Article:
China has opened a new subway system every year for the past six years. The U.S. has opened 45 new prisons and jails. Who's setting up to lead in the 21st century?
"Expanding prisons mean more jobs," explained the Fayetteville Observer over the summer.
The rural North Carolina community was celebrating the $19 million expansion of a $90 million prison that opened in 2003 and immediately filled to capacity. Such growth is a boon for rural, economically distressed counties. "Prison jobs bring added payroll, boost housing markets and draw new retail customers to poor parts of the state," observed the Observer.
The good news is that public investment can work. The bad news is that better choices must be made. We need to distinguish between prisons for crime control and prisons as a jobs program, between building for the future and building for the past.
- "We're always looking for ways to bring jobs to Wilkes County," said state senator Jim Whitehead of Georgia, when funding fell into place for a new pre-release center.
- "This is the biggest thing to happen to Stewart County since I've been here," said the chair of the county board when the private, for-profit Corrections Corporation of America opened a new 1,524 person detention center. "Everything's been leaving rather than coming in the 10 years I've been here. The biggest thing this will do is provide jobs for the county and the area."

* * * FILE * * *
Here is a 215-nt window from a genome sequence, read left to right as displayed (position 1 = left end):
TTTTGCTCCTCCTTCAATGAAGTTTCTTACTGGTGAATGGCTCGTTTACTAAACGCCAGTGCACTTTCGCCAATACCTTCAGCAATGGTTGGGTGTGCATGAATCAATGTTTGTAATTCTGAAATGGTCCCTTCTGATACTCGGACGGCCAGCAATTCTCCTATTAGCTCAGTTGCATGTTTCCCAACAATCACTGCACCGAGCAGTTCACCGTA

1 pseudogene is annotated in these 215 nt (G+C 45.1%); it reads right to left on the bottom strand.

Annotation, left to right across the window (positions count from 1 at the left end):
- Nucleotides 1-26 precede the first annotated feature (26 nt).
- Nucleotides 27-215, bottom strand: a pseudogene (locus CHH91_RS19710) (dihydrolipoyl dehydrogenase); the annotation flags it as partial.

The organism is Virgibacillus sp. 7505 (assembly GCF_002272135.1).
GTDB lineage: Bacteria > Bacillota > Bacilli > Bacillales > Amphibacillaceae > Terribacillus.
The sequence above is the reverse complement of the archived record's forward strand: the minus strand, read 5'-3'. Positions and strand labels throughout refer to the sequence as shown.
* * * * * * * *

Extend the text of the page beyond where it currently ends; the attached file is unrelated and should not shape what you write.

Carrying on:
- "Push state to build prison here," editorialized the Altoona Mirror in central Pennsylvania, three weeks before the election. "What would the area do to obtain 600 well-paying jobs in what could be termed a recession-proof industry? It's not a rhetorical question. Those jobs could happen. But it's important that our local and state leaders don't drop the ball."
Part of the program could be a reconsideration of the role prisons play in our rural economy. That role seems to have taken on a life of its own.
"When folks here heard the governor wanted to close the 137-year-old Pontiac Correctional Center, sucking hundreds of jobs from the area, they mobilized in a way that only small towns can. They held rallies and a parade. Streets were lined with blue-and-white 'Save Our Prison' signs and residents were outfitted in T-shirts to match." The local ABC news affiliate described it as "a struggle for their economic lives," as the state considered closing the town's second-largest employer to help fill a $700 million hole in the state budget.